Col 1:12  Giving thanks to God the Father, who hath made us worthy to be partakers of the lot of the saints in light:

We give thanks to God the Father, who, of his pure mercy and grace, has vouchsafed to make us sharers by the light of faith in the inheritance of the saints, which consists in light, or the beatific vision of God.

“Giving thanks to God the Father.” The Greek omits, God. Some persons connects this verse with verse 9, thus: “we cease not praying God to grant you this grace also of thanking him for having called you,” &c. According to the connexion in the Paraphrase, a new sentence is commenced, and St. Paul having concluded his petitions in the preceding verse, now thanks God for the benefits here enumerated. “The lot of the saints,” τοῦ κληρου τῶν ἁγ ων. Eternal life is called a “lot,” to express its gratuitousness, and the absence of strict claim on our part signified by the absence of a claim on the part of those who gain a thing by casting lots. And though we merit eternal life; still, it is primarily founded on grace. In crowning our merits, he only crowns his own gifts.—St. Augustine (from his Treatise ON GRACE AND FREE WILL). “In light.” The light of faith here, or the light of glory hereafter, by which we shall see God, face to face. “It may, however, denote both, as in Paraphrase.”

Col 1:13  Who hath delivered us from the power of darkness and hath translated us into the kingdom of the Son of his love,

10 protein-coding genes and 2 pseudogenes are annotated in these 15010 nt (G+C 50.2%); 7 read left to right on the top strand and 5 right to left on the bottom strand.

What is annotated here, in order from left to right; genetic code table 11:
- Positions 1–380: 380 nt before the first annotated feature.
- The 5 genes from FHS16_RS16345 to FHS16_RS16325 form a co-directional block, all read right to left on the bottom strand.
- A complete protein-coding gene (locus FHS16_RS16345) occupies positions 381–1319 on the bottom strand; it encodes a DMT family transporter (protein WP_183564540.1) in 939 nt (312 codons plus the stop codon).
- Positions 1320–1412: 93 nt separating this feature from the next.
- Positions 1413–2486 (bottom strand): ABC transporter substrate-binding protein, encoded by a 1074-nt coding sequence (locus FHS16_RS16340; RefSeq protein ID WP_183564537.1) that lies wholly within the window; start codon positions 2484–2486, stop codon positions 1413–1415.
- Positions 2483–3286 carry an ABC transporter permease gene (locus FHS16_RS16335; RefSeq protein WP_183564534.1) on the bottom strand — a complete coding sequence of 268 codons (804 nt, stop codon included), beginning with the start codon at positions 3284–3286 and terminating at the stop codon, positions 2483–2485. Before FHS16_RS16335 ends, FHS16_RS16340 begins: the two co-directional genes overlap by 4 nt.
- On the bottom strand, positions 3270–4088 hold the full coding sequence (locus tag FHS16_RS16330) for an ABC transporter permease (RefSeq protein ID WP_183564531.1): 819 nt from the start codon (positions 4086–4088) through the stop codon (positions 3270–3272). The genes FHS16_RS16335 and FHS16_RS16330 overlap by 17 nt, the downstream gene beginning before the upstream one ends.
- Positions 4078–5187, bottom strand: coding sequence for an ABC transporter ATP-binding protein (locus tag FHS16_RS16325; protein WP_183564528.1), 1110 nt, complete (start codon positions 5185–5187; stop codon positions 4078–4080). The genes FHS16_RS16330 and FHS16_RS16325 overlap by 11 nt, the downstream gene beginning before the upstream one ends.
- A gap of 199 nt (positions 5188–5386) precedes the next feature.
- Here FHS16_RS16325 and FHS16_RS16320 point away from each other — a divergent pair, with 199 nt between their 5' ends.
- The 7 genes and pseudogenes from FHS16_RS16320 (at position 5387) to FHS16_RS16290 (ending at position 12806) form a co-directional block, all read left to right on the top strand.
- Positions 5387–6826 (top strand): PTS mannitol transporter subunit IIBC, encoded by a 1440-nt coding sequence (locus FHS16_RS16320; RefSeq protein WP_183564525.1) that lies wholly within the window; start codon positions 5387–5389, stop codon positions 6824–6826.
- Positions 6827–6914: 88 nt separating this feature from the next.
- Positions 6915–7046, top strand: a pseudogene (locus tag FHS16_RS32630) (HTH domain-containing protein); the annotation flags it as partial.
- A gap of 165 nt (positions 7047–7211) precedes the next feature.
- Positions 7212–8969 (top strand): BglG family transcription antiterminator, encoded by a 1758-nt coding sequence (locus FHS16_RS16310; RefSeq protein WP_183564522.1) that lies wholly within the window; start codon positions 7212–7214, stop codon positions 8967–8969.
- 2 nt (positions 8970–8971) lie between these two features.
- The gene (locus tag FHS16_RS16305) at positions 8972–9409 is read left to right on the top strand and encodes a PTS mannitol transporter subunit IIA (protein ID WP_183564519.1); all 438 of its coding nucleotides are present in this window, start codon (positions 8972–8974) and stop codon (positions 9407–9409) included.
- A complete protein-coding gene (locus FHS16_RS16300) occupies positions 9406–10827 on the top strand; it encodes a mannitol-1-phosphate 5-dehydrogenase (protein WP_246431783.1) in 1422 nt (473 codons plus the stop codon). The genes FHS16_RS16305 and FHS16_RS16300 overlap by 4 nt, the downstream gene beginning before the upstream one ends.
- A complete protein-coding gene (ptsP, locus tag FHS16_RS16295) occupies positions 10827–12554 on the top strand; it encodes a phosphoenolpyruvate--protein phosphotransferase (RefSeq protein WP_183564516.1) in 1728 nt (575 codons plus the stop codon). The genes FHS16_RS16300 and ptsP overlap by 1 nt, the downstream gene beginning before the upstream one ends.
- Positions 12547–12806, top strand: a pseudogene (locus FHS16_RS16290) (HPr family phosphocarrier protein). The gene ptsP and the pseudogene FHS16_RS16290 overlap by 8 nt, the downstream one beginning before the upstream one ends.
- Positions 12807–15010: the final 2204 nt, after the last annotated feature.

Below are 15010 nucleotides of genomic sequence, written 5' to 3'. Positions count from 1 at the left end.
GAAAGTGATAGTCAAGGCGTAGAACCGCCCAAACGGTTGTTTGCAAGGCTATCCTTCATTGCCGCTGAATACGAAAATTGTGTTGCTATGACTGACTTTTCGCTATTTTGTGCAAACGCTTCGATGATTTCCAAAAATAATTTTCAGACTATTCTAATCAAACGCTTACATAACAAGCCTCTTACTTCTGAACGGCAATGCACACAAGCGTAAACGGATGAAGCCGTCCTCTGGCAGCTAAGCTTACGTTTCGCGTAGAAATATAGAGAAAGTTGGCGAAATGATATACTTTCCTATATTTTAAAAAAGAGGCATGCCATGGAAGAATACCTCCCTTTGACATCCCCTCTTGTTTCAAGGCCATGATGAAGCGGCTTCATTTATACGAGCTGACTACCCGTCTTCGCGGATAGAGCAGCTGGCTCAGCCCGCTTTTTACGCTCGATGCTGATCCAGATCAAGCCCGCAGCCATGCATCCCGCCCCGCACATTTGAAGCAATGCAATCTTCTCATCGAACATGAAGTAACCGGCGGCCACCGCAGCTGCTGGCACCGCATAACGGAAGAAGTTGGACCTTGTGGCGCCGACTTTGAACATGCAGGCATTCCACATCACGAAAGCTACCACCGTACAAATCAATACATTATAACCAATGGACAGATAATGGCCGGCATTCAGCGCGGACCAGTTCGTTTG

Who has rescued us from the power of darkness, i.e., of demons and infidels, and translated us to the kingdom, i.e., the Church of his beloved Son here, which is the portal to the kingdom of heaven hereafter.

“Darkness,” taken in a moral sense in SS. Scripture, denotes evil; hence, it means here, the power of the devil, the prince of darkness. “The Son of his love,” a Hebraism, for his most beloved Son.

Col 1:14  In whom we have redemption through his blood, the remission of sins:

Through whom we have obtained redemption, which consists in the remission of our sins, and which he effected by giving his blood by way of ransom or price for us.

In the following verses the Apostle claims for Christ, the titles of Creator and Redeemer, the two grand prerogatives of which the Simonians attempted to deprive him, and which they wished to transfer to angels. In this verse, he claims for Him the title of Redeemer, upon which he dilates more fully at verse 20—after claiming for him the title of Creator in the intervening verses, 16, 17, 18, 19.